Fodor's Expert Review Kenilworth Castle & Elizabethan Garden

Kenilworth Castle Castle/Palace/Chateau Fodor's Choice

The romantic ruins of Kenilworth give some sense of the turbulent times the castle has witnessed in its 900-year history. In 1326 King Edward II was imprisoned here and forced to renounce the throne before he was transferred to Berkeley Castle in Gloucestershire and allegedly murdered with a red-hot poker. Here the ambitious Robert Dudley, Earl of Leicester, one of Elizabeth I’s favorites, entertained the queen four times, most notably in 1575 with 19 days of revelry. It was for this extended visit that Dudley created the elaborate Elizabethan garden in which to woo the queen; the garden has since been restored to its original splendor with arbors, an aviary, and an 18-foot-high Carrara marble fountain. The top of the keep has commanding views of the countryside, one good indication of why this was such a formidable fortress from 1120 until it was dismantled by Oliver Cromwell after the English Civil War in the mid-17th century. Still intact are its keep, with 20-foot-thick walls;... READ MORE

The romantic ruins of Kenilworth give some sense of the turbulent times the castle has witnessed in its 900-year history. In 1326 King Edward II was imprisoned here and forced to renounce the throne before he was transferred to Berkeley Castle in Gloucestershire and allegedly murdered with a red-hot poker. Here the ambitious Robert Dudley, Earl of Leicester, one of Elizabeth I’s favorites, entertained the queen four times, most notably in 1575 with 19 days of revelry. It was for this extended visit that Dudley created the elaborate Elizabethan garden in which to woo the queen; the garden has since been restored to its original splendor with arbors, an aviary, and an 18-foot-high Carrara marble fountain. The top of the keep has commanding views of the countryside, one good indication of why this was such a formidable fortress from 1120 until it was dismantled by Oliver Cromwell after the English Civil War in the mid-17th century. Still intact are its keep, with 20-foot-thick walls; its great hall built by John of Gaunt in the 14th century; and its curtain walls, the low outer walls forming the castle’s first line of defense. You can climb the stairs to the viewing platforms for the view that Queen Elizabeth would have had when she stayed and visit the restored gatehouse where an excellent exhibition explores her relationship with Dudley. The fine gift shop sells excellent replicas of tapestries and swords.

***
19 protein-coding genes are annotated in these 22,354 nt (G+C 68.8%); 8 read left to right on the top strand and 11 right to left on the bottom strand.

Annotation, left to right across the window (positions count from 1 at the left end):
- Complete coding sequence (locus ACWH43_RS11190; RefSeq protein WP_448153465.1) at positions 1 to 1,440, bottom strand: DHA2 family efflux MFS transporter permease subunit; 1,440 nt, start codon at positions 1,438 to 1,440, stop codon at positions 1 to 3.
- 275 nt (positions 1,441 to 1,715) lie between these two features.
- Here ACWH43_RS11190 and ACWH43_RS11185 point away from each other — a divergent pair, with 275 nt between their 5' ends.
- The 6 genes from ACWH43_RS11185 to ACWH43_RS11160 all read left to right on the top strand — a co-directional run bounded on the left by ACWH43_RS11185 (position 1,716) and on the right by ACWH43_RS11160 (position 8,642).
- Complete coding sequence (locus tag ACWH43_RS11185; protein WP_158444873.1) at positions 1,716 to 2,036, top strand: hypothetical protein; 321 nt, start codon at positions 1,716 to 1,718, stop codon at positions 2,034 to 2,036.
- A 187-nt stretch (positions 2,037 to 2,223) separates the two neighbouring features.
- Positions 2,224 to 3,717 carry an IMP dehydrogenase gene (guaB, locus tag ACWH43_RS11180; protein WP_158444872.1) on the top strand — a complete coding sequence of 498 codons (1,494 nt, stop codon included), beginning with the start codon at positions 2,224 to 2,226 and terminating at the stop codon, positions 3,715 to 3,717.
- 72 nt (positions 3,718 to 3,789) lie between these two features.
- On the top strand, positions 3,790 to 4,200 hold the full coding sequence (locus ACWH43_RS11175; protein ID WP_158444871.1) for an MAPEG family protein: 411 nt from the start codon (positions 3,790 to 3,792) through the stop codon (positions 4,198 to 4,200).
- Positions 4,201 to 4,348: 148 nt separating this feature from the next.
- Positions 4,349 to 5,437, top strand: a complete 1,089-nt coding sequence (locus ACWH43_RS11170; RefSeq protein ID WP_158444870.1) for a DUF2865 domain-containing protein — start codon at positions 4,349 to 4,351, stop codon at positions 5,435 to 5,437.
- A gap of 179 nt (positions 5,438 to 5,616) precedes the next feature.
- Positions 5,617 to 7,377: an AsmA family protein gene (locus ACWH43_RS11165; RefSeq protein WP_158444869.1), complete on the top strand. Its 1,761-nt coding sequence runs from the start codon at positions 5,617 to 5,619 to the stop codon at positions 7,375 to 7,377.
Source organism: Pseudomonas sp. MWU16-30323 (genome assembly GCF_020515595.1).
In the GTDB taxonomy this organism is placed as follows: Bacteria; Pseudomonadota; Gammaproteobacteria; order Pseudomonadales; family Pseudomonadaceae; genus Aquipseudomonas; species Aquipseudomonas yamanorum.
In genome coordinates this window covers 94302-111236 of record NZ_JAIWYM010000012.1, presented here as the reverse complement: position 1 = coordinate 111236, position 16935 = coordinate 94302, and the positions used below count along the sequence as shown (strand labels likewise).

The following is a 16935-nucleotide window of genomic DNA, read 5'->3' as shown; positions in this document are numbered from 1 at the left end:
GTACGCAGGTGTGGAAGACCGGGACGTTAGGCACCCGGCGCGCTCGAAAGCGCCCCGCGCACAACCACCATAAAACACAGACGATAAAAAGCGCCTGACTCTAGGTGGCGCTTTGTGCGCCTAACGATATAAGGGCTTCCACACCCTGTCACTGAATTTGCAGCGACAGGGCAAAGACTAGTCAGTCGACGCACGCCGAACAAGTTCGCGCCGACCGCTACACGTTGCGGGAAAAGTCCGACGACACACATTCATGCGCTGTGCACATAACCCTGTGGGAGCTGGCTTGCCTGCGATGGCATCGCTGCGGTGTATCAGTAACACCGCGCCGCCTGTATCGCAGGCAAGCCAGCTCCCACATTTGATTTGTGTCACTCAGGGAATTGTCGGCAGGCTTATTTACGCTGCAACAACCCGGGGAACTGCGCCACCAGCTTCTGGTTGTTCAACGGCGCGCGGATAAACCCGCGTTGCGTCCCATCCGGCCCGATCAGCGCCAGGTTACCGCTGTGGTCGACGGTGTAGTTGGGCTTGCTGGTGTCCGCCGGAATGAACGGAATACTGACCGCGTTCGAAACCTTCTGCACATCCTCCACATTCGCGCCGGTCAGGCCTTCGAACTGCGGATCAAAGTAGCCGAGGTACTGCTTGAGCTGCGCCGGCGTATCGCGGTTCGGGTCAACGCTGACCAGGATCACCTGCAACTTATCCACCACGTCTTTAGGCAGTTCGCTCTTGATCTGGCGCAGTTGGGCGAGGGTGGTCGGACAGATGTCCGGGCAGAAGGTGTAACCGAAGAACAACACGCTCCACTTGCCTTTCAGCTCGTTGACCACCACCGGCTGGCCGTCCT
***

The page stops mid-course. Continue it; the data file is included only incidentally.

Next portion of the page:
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Castle/Palace/Chateau Garden/Arboretum Fodor's Choice Historical

Quick Facts

Castle Green
Kenilworth, Warwickshire  CV8 1NG, England

01926-852078

www.english-heritage.org.uk

Sight Details:
Rate Includes: £9.60, £10.70, Closed weekdays Jan.–mid-Feb.

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